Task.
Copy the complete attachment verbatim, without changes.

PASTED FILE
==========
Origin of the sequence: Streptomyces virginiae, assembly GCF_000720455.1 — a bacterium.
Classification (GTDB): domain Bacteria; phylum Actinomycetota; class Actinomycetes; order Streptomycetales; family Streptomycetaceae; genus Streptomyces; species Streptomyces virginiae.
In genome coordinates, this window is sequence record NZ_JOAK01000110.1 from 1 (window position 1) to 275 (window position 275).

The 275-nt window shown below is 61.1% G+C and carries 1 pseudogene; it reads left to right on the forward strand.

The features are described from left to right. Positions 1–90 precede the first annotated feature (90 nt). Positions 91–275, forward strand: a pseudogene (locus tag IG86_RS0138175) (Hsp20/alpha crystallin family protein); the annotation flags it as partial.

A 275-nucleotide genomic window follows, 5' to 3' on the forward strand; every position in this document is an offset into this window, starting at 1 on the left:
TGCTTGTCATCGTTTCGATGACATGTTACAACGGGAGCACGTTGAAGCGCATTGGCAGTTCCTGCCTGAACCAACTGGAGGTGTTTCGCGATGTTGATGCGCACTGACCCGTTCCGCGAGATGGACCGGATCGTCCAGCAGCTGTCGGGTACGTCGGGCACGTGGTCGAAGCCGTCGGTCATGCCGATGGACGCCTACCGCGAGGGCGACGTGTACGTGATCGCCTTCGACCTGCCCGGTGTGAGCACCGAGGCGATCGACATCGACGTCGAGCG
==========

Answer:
Origin of the sequence: Streptomyces virginiae, assembly GCF_000720455.1 — a bacterium.
Classification (GTDB): domain Bacteria; phylum Actinomycetota; class Actinomycetes; order Streptomycetales; family Streptomycetaceae; genus Streptomyces; species Streptomyces virginiae.
In genome coordinates, this window is sequence record NZ_JOAK01000110.1 from 1 (window position 1) to 275 (window position 275).

The 275-nt window shown below is 61.1% G+C and carries 1 pseudogene; it reads left to right on the forward strand.

The features are described from left to right. Positions 1–90 precede the first annotated feature (90 nt). Positions 91–275, forward strand: a pseudogene (locus tag IG86_RS0138175) (Hsp20/alpha crystallin family protein); the annotation flags it as partial.

A 275-nucleotide genomic window follows, 5' to 3' on the forward strand; every position in this document is an offset into this window, starting at 1 on the left:
TGCTTGTCATCGTTTCGATGACATGTTACAACGGGAGCACGTTGAAGCGCATTGGCAGTTCCTGCCTGAACCAACTGGAGGTGTTTCGCGATGTTGATGCGCACTGACCCGTTCCGCGAGATGGACCGGATCGTCCAGCAGCTGTCGGGTACGTCGGGCACGTGGTCGAAGCCGTCGGTCATGCCGATGGACGCCTACCGCGAGGGCGACGTGTACGTGATCGCCTTCGACCTGCCCGGTGTGAGCACCGAGGCGATCGACATCGACGTCGAGCG